A new research grant for the Center for Popular Music at Middle Tennessee State University will help end those “Was that song about Tennessee?” debates before they start.
A $6,700 grant from the Tennessee Historical Records Advisory Board is helping the center produce “My Homeland: A Research Guide to Songs About Tennessee” over the next four months.
The project will identify and preserve a unique collection of songs about Tennessee held in the Center’s archives and make them accessible online.
“Perhaps more than any other state, Tennessee is associated with music,” said Dale Cockrell, director of the Center for Popular Music. “While many thousands of songs have been written in Tennessee over the last century, hundreds and hundreds have also been written about Tennessee. Because resources have been scattered, there has never been a systematic effort to gather and organize this powerful music.”
Within the last few years, the center has acquired two major collections of songs about Tennessee:
the John S. Mitchell Collection of Tennessee Music, which contains 1,413 sound recordings, 589 pieces of sheet music, 24 books, one film and 22 posters; and the Peter S. LaPaglia Collection, which includes 76 select pieces of sheet music.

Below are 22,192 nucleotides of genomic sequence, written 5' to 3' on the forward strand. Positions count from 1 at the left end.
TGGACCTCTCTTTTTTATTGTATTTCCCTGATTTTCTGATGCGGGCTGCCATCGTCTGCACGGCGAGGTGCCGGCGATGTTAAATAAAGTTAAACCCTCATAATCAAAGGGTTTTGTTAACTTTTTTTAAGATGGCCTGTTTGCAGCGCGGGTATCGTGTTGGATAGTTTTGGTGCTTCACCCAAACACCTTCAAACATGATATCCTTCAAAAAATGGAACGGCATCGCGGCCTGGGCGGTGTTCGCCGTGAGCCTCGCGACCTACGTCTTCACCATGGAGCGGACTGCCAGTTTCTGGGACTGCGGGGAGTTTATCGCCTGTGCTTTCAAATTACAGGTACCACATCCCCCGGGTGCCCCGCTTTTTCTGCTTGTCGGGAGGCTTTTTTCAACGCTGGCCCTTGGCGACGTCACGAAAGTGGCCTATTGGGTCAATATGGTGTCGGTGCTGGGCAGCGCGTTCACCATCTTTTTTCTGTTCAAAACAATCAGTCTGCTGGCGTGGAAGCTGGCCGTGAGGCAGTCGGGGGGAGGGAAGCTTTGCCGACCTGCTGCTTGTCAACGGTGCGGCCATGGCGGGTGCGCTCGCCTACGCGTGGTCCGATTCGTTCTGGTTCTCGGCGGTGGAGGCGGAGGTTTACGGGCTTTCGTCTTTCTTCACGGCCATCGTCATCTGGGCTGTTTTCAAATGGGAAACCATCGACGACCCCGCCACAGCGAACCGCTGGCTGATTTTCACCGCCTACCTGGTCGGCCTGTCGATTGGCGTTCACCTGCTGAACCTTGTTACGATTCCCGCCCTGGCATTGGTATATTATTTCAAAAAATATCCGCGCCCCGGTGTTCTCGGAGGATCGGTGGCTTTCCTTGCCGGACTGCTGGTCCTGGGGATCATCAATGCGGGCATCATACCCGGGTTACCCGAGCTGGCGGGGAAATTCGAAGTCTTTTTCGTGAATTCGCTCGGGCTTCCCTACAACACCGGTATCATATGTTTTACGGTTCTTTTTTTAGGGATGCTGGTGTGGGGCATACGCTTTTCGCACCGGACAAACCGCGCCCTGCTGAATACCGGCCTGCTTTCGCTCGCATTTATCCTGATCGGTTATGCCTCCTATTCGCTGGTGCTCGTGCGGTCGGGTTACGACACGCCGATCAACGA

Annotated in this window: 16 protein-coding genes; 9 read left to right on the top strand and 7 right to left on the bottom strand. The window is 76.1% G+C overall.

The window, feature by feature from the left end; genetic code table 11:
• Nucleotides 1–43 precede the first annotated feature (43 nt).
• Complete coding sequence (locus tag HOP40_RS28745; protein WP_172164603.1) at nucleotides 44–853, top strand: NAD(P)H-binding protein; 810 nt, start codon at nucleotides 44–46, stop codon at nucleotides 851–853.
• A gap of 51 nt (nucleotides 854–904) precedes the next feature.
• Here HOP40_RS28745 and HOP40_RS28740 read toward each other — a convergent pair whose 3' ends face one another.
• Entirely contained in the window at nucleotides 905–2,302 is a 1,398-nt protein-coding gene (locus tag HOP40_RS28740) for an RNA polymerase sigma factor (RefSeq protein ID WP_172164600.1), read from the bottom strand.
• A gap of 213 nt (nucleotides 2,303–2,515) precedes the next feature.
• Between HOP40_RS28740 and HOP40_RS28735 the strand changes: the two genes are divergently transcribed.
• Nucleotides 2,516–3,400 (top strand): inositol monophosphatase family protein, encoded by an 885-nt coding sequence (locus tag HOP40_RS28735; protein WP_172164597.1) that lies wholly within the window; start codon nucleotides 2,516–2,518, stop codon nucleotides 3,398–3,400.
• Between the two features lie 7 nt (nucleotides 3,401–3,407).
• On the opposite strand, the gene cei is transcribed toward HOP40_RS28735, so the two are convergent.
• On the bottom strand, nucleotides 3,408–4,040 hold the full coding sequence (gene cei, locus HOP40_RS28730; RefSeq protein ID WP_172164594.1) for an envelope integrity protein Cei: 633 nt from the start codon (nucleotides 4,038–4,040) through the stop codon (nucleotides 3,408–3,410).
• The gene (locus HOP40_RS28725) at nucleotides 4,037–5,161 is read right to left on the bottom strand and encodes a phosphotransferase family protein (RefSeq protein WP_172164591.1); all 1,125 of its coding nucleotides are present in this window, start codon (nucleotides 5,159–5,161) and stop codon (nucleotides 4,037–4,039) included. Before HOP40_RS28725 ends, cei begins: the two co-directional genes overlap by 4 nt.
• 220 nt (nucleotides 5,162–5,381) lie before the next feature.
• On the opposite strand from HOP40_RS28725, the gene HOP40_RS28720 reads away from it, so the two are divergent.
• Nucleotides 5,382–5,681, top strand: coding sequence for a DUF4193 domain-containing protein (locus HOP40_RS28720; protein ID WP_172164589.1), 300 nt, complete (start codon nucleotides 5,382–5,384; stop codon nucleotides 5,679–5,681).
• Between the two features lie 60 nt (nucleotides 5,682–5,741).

The new grant will enable the center to draw from these unique collections, as well as complementary materials in its general holdings inside the John Bragg Mass Communication Building on campus, to develop a web-based research guide to music about Tennessee.
Five hundred to 550 records will be digitized and incorporated into the website, which will feature a special section on the state songs of Tennessee.
“Teachers will find materials appropriate for use in classrooms, and students and interested patrons will find compelling songs and images,” Cockrell said.
The center was established at MTSU in 1985 as one of 16 Centers of Excellence across the Tennessee Board of Regents university system. Scholars from around the world regularly conduct research on its collections of American popular music from the prerevolutionary era to the present, specializing in rock and roll and its roots, the various forms of vernacular religious music, and the music of Tennessee and the Southeast.
For more information about the Center for Popular Music and its collections, visit popmusic.mtsu.edu.